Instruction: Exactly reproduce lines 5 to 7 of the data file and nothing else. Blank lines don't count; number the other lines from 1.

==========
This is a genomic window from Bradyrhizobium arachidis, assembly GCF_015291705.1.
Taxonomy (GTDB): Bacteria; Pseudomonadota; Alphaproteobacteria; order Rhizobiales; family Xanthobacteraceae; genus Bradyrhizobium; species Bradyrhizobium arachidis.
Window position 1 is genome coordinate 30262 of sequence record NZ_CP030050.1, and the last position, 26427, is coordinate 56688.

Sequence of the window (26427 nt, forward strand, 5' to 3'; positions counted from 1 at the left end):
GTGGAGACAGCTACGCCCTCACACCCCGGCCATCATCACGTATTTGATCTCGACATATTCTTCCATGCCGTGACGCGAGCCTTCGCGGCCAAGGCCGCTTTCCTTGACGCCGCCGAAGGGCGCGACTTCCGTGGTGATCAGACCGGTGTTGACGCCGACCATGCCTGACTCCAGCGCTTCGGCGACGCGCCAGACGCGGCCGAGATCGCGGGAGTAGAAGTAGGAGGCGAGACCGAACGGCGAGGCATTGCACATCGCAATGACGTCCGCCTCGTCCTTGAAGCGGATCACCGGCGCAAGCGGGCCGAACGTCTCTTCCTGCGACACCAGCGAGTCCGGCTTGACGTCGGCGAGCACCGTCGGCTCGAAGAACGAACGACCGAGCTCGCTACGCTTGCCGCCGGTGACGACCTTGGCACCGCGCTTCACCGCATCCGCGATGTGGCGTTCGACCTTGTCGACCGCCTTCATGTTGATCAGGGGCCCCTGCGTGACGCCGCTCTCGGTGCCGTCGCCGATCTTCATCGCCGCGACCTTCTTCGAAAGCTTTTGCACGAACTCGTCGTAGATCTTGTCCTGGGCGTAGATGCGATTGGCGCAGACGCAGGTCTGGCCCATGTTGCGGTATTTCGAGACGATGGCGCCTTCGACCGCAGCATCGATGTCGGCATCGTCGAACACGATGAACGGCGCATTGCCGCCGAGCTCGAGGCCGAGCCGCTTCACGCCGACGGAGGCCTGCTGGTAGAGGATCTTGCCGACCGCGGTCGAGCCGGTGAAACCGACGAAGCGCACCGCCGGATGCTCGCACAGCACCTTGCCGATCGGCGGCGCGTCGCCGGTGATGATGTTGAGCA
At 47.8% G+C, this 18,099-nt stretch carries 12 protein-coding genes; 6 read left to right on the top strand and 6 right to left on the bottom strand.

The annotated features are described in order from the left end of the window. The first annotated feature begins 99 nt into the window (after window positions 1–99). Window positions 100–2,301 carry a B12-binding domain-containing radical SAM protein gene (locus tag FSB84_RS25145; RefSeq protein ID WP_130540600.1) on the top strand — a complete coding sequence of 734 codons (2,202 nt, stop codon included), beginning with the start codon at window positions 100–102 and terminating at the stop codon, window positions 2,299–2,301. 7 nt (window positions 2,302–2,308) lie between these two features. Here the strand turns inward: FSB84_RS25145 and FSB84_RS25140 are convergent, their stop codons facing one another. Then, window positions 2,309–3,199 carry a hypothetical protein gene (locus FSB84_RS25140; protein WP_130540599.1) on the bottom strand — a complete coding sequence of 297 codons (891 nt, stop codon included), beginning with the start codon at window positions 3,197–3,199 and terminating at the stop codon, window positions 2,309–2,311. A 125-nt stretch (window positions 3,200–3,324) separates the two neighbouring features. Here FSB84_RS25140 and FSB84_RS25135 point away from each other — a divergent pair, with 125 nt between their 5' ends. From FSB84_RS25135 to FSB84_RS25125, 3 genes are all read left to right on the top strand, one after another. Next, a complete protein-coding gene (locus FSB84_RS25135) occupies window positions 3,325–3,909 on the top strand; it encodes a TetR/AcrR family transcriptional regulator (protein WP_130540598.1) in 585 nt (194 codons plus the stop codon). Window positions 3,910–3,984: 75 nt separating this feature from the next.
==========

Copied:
GTGGAGACAGCTACGCCCTCACACCCCGGCCATCATCACGTATTTGATCTCGACATATTCTTCCATGCCGTGACGCGAGCCTTCGCGGCCAAGGCCGCTTTCCTTGACGCCGCCGAAGGGCGCGACTTCCGTGGTGATCAGACCGGTGTTGACGCCGACCATGCCTGACTCCAGCGCTTCGGCGACGCGCCAGACGCGGCCGAGATCGCGGGAGTAGAAGTAGGAGGCGAGACCGAACGGCGAGGCATTGCACATCGCAATGACGTCCGCCTCGTCCTTGAAGCGGATCACCGGCGCAAGCGGGCCGAACGTCTCTTCCTGCGACACCAGCGAGTCCGGCTTGACGTCGGCGAGCACCGTCGGCTCGAAGAACGAACGACCGAGCTCGCTACGCTTGCCGCCGGTGACGACCTTGGCACCGCGCTTCACCGCATCCGCGATGTGGCGTTCGACCTTGTCGACCGCCTTCATGTTGATCAGGGGCCCCTGCGTGACGCCGCTCTCGGTGCCGTCGCCGATCTTCATCGCCGCGACCTTCTTCGAAAGCTTTTGCACGAACTCGTCGTAGATCTTGTCCTGGGCGTAGATGCGATTGGCGCAGACGCAGGTCTGGCCCATGTTGCGGTATTTCGAGACGATGGCGCCTTCGACCGCAGCATCGATGTCGGCATCGTCGAACACGATGAACGGCGCATTGCCGCCGAGCTCGAGGCCGAGCCGCTTCACGCCGACGGAGGCCTGCTGGTAGAGGATCTTGCCGACCGCGGTCGAGCCGGTGAAACCGACGAAGCGCACCGCCGGATGCTCGCACAGCACCTTGCCGATCGGCGGCGCGTCGCCGGTGATGATGTTGAGCA
At 47.8% G+C, this 18,099-nt stretch carries 12 protein-coding genes; 6 read left to right on the top strand and 6 right to left on the bottom strand.

The annotated features are described in order from the left end of the window. The first annotated feature begins 99 nt into the window (after window positions 1–99). Window positions 100–2,301 carry a B12-binding domain-containing radical SAM protein gene (locus tag FSB84_RS25145; RefSeq protein ID WP_130540600.1) on the top strand — a complete coding sequence of 734 codons (2,202 nt, stop codon included), beginning with the start codon at window positions 100–102 and terminating at the stop codon, window positions 2,299–2,301. 7 nt (window positions 2,302–2,308) lie between these two features. Here the strand turns inward: FSB84_RS25145 and FSB84_RS25140 are convergent, their stop codons facing one another. Then, window positions 2,309–3,199 carry a hypothetical protein gene (locus FSB84_RS25140; protein WP_130540599.1) on the bottom strand — a complete coding sequence of 297 codons (891 nt, stop codon included), beginning with the start codon at window positions 3,197–3,199 and terminating at the stop codon, window positions 2,309–2,311. A 125-nt stretch (window positions 3,200–3,324) separates the two neighbouring features. Here FSB84_RS25140 and FSB84_RS25135 point away from each other — a divergent pair, with 125 nt between their 5' ends. From FSB84_RS25135 to FSB84_RS25125, 3 genes are all read left to right on the top strand, one after another. Next, a complete protein-coding gene (locus FSB84_RS25135) occupies window positions 3,325–3,909 on the top strand; it encodes a TetR/AcrR family transcriptional regulator (protein WP_130540598.1) in 585 nt (194 codons plus the stop codon). Window positions 3,910–3,984: 75 nt separating this feature from the next.